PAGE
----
Narrative: the Crusade

By Robert M. Citino
7/15/2011 • Dwight Eisenhower, Fire for Effect

Last week I urged you all to challenge the “accepted narrative” of World War II, to come up with things you used to believe about the war that no longer hold water.

I received some great answers! Some of you used to think the western Allies won the war all by themselves and tended to downplay the massive contributions of the Soviet Union. Others used to believe that strategic bombing was a fairly low-cost and easy way of bringing Germany to its knees. Still others now question the notion that the veterans who returned after 1945 slid back into their civilian lives smoothly and easily and had little trouble readjusting. And some of you used to think that most Frenchmen fought in the Resistance.

Oh, well.

Today, informed students of the war would question each and every one of these once-accepted “truths.” The point is not to laugh at how naïve we once were, or to enjoy a cheap laugh at the expense of the French, but merely to point out that the “narrative” about a given event has a way of hardening early on, and can be very difficult to break.

It is easy to see how it happens. With regards to the “Missing Soviet” narrative, for example, the 1950s saw the Cold War and U.S. anti-communism in full flower, and few people were in much of a mood to credit Stalin with helping to defeat Hitler, or to recall the in-convenient truth that just a few short years ago Washington and Moscow had been on the same side.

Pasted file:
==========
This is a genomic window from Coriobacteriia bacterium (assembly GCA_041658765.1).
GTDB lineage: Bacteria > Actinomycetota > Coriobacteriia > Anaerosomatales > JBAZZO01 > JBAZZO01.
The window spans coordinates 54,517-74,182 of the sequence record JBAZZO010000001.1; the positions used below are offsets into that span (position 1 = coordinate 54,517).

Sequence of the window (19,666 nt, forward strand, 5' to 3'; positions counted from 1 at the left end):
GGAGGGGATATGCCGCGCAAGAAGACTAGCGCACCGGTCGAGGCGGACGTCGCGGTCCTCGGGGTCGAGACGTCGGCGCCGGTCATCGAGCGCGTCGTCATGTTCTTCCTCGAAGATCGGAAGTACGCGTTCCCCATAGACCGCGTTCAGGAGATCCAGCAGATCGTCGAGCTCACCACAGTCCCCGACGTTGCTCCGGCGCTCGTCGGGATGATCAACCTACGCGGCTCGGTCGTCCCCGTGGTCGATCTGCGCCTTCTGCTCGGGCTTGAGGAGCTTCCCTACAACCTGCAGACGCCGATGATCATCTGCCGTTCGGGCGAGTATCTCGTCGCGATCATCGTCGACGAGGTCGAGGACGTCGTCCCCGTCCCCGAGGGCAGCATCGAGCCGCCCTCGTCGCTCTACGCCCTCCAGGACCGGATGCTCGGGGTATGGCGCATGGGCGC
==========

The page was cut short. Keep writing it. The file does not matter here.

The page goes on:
Since you were all so forthcoming with your confessions, let me give one of my own, another part of the traditional narrative that I once swallowed whole, but no longer believe. It is the notion of World War II as “the great crusade.” General Eisenhower enshrined the idea in the title to his memoirs (Crusade in Europe), and by and large it’s still the way we perceive the war.

Calling it a “crusade” sets a high bar. A crusade is, after all, a consecrated undertaking. The warrior embarks on the adventure not for power or personal aggrandizement, but rather because it is God’s will. He willingly risks life and limb for a higher cause; indeed, he follows Christ on the “way of the cross,” the literal meaning of the term.

Certainly, no sane person will deny that beating Hitler was the classic definition of A Good Thing. But if U.S. participation in the war was a “crusade” against evil, we certainly took our time getting involved. World War II lasted for seven campaigning seasons from 1939 to 1945, inclusive, and American forces missed the first three. Indeed, Germany’s best chance at victory had probably come and gone before U.S. troops even joined the fighting. When we finally got into World War II, it wasn’t by choice, which would seem to be one prerequisite for a “crusade,” but because we got bombed (by the Japanese) and had war declared upon us (by the Germans). And once we did get involved, military necessity impelled us to do a lot of very unpleasant things: indiscriminate use of firepower, massive aerial bombing of densely populated urban areas, and—in the most truly horrific expression of war’s destructive power—even a couple of atomic bombs.

I’m not trying to second-guess strategic decisions that were made under pressure a long time ago or to try our forebears by our supposedly more “enlightened” modern standards. I know why we dropped the atom bomb; I explain it to my students all the time. It’s just that the longer I study World War II the more I realize how horrible it was, and I’m uncomfortable dignifying anything that horrible as a “crusade.”

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